Pillars of Berlin society face uncertain future

Berlin Letter: Much-loved street advertising posts to be replaced after 164-year history

Graffiti on a  disused Litfasssäule on a  Berlin street declares “Save this pillar!”  Photograph: Derek Scallly

Graffiti on a disused Litfasssäule on a Berlin street declares “Save this pillar!” Photograph: Derek Scallly

 

There are some German words I will never forget. One is Litfasssäule. Pronounced lit-fas-soy-le, I first encountered it during a Berlin university test to gauge my level of German for language lessons. The reading comprehension was all about something called the Litfaßsäule and, knowing neither the word nor the context, you can imagine how I did in the exam.

As a result, I’ve never been sentimental about the Litfaßsäule – until now. For those still in the dark: the Litfasssäule is an advertising pillar, nearly four metres high and about one metre in diameter. Over 50,000 stand on German street corners, including 2,500 in Berlin, advertising concerts, exhibitions and more.

Of late in Berlin, the pasted advertising posters have vanished under plain, coloured paper. Walking around my neighbourhood the other day, I noticed how someone had added urgent, handwritten messages to pillars, such as: “Save this pillar!”

In front of one, Frederick, an elderly passerby, tells me sadly that the workmen will soon show up here, dig up the pillar and transport it off to be ground down for road-fill.

“And these pillars are as much a part of Berlin as I am,” he says, marching off angrily.

The pillar’s tongue-twisting name is a nod to its inventor: Berliner printer and publisher Ernst Litfass, who got the idea from Parisian pissoirs during a visit in 1843.

Propaganda weapon

He dropped the toilet inside and presented his advertising pillar as a way to rid the city of guerrilla advertising that littered the imperial Prussian capital. For the government, it was irresistible: bring back some German Ordnung, and earn money into the bargain.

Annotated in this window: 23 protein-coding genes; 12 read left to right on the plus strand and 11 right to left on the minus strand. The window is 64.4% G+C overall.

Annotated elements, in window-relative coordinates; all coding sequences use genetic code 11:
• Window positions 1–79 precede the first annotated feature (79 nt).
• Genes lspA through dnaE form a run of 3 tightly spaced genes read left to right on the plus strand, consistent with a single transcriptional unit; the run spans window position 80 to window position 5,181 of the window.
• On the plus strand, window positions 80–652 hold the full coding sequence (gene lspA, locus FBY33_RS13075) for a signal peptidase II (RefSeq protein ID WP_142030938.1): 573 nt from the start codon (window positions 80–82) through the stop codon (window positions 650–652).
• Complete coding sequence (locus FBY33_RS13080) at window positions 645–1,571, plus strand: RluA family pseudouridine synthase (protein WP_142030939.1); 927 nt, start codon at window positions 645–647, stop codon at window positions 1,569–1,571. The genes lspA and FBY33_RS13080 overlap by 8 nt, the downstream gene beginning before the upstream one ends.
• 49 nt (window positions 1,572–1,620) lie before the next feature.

The first pillars appeared in 1855 and soon the idea spread to other German cities – even back to Paris in 1868.

Not that the pillars were immediately popular. A 1856 Berlin travel guide explained to visitors: “This is where everyone who wants to get rid of their junk presents themselves in the most laughable, town-crier manner imaginable.” What sounds like the internet’s analogue grandfather was originally intended only for cultural advertising, but became a crucial propaganda weapon first during the Franco-German war of 1870.

Decades later, the pillars offered people news of the end of the Kaiser, presented the notorious “Vote for Hitler” posters in 1933 and, six years later, the declaration of war and troop call-up.

These pillars were where families gathered to locate loved ones and where, after 1945, the occupying forces informed Berliners of rubble-clearing duties here and the growing cold war chill.

But that is all history: last year a local company lost the tender and has until June to remove all 2,500 pillars, many from the 1950s and riddled with asbestos.

But the bad news for the local Cassandras is that there’s good news. Some 50 historic pillars will be preserved and 1,500 new ones will be erected, a vote of confidence for off-line advertising in the online era.

Taller and wider

The new pillars will be 3.6m high and slightly wider at 1.18m. Despite this, locals have found something new to complain about: after 164 years in Berlin hands, the new pillars will be operated by an advertising company from the southwest city of Stuttgart in the Swabian region.

The Swabians are known as a thrifty, hard-working folk – a pure provocation for Berliners, known around Germany for their creative ways of avoiding work. Allowing the Berlin tender go to the Swabians is a declaration of war, equivalent to putting Hill 16 under new management from Cork.

Despite the chilly welcome, the new Stuttgart advertising company, ILG, is hopeful it can overcome local Berlin sensitivities. Local manager Stefan Bauman insists he will continue offering advertising space to smaller Berlin companies and organisations without the budget of the big multinationals. But with a mischievous laugh, he adds: “My boss is very proud to have got the contract for the Litfaßssäulen in the city where they were invented.”

Out of respect for history, the new Swabian pillars of Berlin advertising society promise to retain the historic Litfaßssäule name. The alternative would be to adopt the industry standard for the pillars: Plakatanschlagssäule. At 20 letters, instead of 13, that’s a tongue-twister too far for a traumatised former German student like me.

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